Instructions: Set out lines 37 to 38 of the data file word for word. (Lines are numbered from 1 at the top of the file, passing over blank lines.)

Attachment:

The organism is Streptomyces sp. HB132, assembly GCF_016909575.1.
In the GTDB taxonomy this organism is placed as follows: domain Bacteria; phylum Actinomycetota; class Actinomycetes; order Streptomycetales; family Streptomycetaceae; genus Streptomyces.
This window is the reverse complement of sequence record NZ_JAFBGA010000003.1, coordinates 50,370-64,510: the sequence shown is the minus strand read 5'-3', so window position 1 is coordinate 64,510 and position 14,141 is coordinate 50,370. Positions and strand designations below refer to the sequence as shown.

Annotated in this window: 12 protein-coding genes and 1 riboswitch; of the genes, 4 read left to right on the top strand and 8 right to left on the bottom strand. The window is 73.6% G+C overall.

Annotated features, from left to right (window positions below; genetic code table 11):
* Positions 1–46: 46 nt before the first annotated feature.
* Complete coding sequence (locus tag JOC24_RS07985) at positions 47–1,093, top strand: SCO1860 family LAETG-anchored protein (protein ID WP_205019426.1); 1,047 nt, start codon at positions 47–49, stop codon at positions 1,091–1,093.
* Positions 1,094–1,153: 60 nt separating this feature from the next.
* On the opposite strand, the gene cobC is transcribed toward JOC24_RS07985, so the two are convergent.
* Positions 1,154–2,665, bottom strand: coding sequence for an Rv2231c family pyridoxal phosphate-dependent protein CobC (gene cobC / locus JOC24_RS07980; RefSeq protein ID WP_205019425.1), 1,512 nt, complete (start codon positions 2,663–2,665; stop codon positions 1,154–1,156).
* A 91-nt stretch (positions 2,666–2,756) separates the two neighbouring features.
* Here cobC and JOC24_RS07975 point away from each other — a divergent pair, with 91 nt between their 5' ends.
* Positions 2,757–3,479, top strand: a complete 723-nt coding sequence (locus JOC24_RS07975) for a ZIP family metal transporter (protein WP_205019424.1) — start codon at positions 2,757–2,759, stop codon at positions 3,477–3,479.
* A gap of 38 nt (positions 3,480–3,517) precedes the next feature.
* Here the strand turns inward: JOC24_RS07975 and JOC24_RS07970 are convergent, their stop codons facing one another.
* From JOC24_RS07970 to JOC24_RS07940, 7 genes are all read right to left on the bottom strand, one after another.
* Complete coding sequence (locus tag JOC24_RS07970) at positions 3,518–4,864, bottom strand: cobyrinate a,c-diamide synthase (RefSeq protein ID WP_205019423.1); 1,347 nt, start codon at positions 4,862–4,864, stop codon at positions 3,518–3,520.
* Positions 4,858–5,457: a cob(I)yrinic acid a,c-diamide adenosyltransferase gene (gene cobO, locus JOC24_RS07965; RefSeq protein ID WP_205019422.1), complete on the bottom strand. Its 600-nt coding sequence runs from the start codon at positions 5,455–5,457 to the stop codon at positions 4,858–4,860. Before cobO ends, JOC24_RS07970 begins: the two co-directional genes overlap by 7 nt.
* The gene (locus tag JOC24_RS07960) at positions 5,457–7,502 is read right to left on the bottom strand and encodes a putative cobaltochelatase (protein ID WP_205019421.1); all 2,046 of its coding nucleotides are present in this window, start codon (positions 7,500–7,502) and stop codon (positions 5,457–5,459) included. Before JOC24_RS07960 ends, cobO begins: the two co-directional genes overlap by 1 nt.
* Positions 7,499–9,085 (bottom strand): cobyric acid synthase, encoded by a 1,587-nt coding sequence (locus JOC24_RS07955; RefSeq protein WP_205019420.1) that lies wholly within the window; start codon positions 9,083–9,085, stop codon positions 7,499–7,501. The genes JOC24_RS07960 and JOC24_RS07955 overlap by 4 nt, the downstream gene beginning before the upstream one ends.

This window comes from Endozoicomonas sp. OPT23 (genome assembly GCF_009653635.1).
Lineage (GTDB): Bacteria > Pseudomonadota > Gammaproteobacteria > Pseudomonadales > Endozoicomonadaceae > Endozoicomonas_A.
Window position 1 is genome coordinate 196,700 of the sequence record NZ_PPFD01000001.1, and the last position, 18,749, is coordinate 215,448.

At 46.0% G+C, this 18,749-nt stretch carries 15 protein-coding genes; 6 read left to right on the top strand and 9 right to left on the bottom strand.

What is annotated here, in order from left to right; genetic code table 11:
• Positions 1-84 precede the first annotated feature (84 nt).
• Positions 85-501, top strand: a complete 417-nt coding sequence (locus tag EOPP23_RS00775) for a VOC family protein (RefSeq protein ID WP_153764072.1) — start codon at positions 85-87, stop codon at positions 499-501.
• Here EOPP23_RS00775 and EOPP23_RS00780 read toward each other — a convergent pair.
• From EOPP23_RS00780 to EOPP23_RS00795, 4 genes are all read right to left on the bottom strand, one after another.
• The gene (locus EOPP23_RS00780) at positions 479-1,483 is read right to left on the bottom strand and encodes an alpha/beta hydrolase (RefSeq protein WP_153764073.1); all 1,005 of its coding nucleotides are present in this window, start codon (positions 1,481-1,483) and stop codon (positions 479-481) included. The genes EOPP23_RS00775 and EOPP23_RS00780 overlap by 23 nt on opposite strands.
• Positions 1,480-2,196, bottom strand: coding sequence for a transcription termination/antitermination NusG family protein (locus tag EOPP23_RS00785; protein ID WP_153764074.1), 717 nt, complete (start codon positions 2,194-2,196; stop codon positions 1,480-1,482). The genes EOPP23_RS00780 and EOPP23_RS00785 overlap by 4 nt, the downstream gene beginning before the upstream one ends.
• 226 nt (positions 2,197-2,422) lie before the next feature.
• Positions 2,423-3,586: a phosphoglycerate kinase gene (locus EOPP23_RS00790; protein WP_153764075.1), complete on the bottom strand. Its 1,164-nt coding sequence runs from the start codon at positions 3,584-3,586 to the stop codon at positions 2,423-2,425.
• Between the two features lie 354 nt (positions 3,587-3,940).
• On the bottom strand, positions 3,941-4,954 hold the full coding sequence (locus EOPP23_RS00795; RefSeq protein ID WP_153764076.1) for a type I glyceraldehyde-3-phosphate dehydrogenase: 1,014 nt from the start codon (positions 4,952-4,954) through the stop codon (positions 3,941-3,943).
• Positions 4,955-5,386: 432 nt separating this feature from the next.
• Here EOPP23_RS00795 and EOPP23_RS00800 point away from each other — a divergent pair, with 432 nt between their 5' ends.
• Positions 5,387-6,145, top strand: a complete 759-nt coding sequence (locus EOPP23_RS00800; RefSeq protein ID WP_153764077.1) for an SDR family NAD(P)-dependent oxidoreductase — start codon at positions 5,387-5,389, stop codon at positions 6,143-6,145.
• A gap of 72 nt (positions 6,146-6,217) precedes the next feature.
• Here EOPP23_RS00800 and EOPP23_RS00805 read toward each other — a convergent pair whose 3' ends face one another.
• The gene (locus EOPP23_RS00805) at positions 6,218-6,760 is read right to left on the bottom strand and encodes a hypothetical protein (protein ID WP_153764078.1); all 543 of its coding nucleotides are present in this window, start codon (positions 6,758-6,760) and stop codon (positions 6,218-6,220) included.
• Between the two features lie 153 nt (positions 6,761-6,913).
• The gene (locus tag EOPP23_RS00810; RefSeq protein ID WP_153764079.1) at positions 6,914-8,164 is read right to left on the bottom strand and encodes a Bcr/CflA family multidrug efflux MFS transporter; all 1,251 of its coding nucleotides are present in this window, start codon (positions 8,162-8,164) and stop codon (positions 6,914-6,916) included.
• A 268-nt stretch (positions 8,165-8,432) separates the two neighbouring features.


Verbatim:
• Here EOPP23_RS00795 and EOPP23_RS00800 point away from each other — a divergent pair, with 432 nt between their 5' ends.
• Positions 5,387-6,145, top strand: a complete 759-nt coding sequence (locus EOPP23_RS00800; RefSeq protein ID WP_153764077.1) for an SDR family NAD(P)-dependent oxidoreductase — start codon at positions 5,387-5,389, stop codon at positions 6,143-6,145.